This is perhaps one of the few places in Heart of Darkness where Conrad offers a gray area, a position between the polar opposites of black and white, between African and European cultures. Africans acting outside of their environment are stricken with disease, just as Kurtz is later in the novel. If Conrad means for Africa to represent some primal otherworld to Europe’s civilization, then the disease afflicting both Kurtz and these dying Africans serves as a warning to the reader about the dangers of upsetting the natural order. At the same time, Conrad depicts the possibility of free-agency within this hierarchal division between order and chaos, in at least as far as Europeans are concerned. The Central Station Manager’s uncanny ability to survive in Africa is highlighted by the uneasiness he instills in others, the sense that he is unnatural belongs to a nothing. Kurtz, on the other hand, is able to elect to exist temporarily within the Congolese world, embracing it and ultimately seeming to abandon the existence of order he was born into for one of chaos. Marlow is ultimately confronted with this same decision, at least in his own mind. His awe in the face of the jungle and its people’s passionate culture is tempered by his understanding of social arrangement. While it seems clear that Conrad, vis-à-vis Marlow, views African culture as being inferior when compared to its European counterpart, he does not recognize it as evil, but rather as an alternative suitable to those born to it. Upon his return to Europe, Marlow views those who have not experienced the choice between order and chaos as being uninformed, passive recipients of culture, inferior in their understanding of the human condition, thus tying enlightenment to having glimpsed both alternatives and chosen according to one’s nature. In Conrad’s work, the disaffection of evil from chaos and goodness from the order of civilized life further dispels the unnatural linkage between these two axes of ethics.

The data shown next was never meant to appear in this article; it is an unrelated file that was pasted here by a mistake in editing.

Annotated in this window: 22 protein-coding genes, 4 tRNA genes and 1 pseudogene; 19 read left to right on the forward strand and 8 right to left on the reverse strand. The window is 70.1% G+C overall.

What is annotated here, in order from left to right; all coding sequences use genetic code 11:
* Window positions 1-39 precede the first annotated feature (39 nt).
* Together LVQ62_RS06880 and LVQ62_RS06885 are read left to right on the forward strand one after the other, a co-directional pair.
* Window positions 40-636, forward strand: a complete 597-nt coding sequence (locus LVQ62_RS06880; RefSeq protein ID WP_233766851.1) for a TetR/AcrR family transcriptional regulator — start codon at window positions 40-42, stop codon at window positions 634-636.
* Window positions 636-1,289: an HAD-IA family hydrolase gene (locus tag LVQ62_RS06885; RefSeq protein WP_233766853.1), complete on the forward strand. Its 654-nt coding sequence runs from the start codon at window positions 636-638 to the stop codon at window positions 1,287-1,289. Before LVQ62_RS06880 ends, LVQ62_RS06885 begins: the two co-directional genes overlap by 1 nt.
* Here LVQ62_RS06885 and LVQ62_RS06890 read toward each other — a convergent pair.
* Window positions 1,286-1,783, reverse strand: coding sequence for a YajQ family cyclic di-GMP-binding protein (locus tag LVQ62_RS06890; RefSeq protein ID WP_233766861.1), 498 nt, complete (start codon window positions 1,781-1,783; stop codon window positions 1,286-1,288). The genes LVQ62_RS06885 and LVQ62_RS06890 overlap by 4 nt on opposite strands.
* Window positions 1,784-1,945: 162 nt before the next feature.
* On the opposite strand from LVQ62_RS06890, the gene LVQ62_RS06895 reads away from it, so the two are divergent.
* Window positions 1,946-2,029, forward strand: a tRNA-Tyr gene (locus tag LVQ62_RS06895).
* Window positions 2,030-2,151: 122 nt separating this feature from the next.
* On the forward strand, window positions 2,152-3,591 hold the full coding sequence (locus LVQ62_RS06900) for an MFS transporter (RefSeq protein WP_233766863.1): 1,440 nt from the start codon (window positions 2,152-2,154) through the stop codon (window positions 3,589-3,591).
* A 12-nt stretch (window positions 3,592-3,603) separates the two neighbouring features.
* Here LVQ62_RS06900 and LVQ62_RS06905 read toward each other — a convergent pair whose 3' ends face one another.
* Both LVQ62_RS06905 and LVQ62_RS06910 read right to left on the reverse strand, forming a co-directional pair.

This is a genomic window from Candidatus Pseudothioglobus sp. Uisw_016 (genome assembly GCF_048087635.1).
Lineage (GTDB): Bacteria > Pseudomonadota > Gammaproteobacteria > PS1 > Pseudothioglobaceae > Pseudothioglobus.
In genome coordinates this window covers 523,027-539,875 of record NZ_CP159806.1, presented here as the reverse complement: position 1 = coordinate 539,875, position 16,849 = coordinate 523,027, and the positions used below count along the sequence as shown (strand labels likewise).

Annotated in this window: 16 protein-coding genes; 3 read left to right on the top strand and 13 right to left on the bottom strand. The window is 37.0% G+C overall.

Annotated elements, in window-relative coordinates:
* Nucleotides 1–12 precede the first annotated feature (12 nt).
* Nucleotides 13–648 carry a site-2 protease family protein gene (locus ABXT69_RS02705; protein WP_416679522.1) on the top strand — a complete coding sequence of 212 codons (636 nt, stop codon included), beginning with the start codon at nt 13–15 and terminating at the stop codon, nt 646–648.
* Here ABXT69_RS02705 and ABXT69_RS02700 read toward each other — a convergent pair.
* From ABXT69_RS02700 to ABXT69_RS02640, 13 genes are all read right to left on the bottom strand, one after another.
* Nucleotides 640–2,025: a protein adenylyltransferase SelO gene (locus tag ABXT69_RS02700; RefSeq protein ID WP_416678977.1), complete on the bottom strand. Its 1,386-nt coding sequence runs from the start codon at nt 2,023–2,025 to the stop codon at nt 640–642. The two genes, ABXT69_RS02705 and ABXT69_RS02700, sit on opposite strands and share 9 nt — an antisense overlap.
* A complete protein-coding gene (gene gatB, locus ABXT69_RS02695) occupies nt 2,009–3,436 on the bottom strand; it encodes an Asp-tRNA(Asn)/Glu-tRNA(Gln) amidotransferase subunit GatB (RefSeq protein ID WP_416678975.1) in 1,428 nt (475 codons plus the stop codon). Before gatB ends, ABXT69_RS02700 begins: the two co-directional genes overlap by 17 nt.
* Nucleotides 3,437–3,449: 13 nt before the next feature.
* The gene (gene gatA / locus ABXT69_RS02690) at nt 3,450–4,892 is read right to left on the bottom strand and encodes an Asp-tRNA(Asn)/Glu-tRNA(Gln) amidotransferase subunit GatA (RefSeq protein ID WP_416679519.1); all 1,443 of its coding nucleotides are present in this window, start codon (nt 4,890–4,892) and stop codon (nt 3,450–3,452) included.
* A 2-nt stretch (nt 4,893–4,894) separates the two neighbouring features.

[1] “If it be admitted that the dietetic doctrines herein taught are founded upon correct principles, those who make such admission, and neglect a reformation, have much to answer for. Is there any reasonable difference between the man who shortens his life by intemperate eating or drinking, provided he be not ignorant of their effects, and he who terminates a miserable existence by the sword or the pistol? Have we a right so to conduct as to become the victims of disease? Do we not owe a duty to ourselves, to the community at large, and to our families, that renders it criminal when we voluntarily disable ourselves from fulfilling such obligations? Is a man justified in calling his friends around a bed of sickness, robbing them of their natural repose to minister to his wants, and afflicting their minds with his situation, when he might have avoided it? And even if we have, with the most virtuous courage, corrected the abuses of our own lives, have we accomplished our duty? Is it virtuous, is it just to transmit, to posterity, the diseases with which we, ourselves, are afflicted? Does it not devolve upon us as an imperative duty, to our progeny, to educate them in such a manner, that they may be capacitated to enjoy all the happiness, of which, by a perfection of their nature, they are susceptible? Are we not accountable for the health, morals, and happiness of our offspring?”(Graham, 29).